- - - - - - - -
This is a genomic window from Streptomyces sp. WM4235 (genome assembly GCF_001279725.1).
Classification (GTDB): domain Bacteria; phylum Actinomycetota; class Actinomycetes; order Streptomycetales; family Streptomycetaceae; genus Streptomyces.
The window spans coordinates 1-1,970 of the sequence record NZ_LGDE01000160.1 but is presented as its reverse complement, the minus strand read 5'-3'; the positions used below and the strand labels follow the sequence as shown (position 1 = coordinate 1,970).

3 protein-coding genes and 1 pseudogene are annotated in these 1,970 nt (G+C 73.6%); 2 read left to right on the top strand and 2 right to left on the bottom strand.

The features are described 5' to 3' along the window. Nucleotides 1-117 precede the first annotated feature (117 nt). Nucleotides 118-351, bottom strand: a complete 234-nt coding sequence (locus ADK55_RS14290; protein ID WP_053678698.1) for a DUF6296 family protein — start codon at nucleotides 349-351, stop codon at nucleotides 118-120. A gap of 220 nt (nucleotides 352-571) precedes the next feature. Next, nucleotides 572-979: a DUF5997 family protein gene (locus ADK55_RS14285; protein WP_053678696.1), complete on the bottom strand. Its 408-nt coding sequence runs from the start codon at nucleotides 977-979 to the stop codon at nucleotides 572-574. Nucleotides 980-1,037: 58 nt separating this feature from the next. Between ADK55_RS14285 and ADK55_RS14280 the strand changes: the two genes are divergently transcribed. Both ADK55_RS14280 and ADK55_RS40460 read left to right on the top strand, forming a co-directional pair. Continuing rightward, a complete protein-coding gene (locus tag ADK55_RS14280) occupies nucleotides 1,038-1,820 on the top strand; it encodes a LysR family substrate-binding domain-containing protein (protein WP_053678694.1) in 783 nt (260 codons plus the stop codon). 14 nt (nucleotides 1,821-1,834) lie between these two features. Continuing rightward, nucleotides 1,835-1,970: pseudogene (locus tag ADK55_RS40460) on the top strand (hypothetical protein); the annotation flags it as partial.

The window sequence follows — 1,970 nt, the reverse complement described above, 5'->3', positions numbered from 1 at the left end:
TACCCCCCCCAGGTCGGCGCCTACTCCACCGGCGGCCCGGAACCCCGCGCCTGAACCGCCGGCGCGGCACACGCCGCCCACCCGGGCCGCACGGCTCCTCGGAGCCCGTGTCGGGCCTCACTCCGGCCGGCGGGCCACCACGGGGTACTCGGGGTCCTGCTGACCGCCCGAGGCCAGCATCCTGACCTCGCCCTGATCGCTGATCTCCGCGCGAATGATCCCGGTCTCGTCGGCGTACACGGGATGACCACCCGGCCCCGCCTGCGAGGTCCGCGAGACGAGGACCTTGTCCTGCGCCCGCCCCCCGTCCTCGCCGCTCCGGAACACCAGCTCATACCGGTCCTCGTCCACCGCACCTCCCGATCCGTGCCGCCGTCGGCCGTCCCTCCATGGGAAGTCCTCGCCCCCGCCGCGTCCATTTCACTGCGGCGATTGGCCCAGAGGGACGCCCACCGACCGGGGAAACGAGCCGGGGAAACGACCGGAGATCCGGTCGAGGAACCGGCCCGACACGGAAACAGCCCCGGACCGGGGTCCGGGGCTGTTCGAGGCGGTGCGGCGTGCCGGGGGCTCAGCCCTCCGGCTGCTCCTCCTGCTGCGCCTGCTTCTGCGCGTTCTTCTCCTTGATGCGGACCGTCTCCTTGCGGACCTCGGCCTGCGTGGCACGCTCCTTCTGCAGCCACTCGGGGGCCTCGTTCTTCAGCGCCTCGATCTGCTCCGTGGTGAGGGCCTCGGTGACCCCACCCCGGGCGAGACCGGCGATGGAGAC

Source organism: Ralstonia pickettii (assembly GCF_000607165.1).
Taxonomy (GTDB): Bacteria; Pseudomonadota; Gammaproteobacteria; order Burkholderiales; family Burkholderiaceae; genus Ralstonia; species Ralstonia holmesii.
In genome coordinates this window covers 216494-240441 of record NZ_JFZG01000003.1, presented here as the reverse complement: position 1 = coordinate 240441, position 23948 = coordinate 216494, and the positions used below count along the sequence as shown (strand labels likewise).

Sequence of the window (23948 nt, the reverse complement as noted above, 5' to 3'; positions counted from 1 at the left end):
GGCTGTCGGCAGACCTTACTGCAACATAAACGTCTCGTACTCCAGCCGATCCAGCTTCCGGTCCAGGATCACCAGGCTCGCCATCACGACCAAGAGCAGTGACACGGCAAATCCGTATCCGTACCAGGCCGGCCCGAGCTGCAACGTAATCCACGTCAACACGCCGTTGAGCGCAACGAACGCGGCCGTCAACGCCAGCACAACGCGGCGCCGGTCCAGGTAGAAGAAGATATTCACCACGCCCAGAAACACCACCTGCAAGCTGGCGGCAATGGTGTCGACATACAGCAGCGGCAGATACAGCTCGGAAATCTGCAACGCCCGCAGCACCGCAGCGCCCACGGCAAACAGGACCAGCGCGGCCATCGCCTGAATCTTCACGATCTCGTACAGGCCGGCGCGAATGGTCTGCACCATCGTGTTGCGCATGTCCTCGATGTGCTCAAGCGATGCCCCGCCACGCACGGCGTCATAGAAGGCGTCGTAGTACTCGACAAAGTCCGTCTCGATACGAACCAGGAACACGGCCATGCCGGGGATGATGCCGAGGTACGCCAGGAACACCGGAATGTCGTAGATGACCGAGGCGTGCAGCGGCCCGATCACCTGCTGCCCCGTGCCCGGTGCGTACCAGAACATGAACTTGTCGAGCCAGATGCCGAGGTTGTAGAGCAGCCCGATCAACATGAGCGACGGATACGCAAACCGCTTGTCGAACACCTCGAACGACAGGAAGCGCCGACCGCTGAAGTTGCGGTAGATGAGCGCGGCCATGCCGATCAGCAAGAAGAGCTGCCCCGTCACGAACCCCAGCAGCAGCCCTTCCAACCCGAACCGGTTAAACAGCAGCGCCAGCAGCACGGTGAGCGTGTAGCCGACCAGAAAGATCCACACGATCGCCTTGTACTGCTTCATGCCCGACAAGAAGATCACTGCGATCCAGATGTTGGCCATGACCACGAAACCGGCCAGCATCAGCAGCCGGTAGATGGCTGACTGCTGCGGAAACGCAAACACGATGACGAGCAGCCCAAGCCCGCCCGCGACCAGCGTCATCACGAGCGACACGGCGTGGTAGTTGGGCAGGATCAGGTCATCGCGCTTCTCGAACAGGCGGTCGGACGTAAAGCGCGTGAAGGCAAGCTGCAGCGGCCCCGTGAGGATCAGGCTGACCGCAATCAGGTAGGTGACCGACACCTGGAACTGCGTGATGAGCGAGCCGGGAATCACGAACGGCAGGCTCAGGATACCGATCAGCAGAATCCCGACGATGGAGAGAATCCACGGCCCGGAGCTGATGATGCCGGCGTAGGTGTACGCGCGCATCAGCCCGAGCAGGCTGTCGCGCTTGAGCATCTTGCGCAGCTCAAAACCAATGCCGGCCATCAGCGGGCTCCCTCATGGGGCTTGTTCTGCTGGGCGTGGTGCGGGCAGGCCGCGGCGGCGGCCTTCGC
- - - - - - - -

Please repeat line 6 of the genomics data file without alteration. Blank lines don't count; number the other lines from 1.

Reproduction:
The window sequence follows — 1,970 nt, the reverse complement described above, 5'->3', positions numbered from 1 at the left end: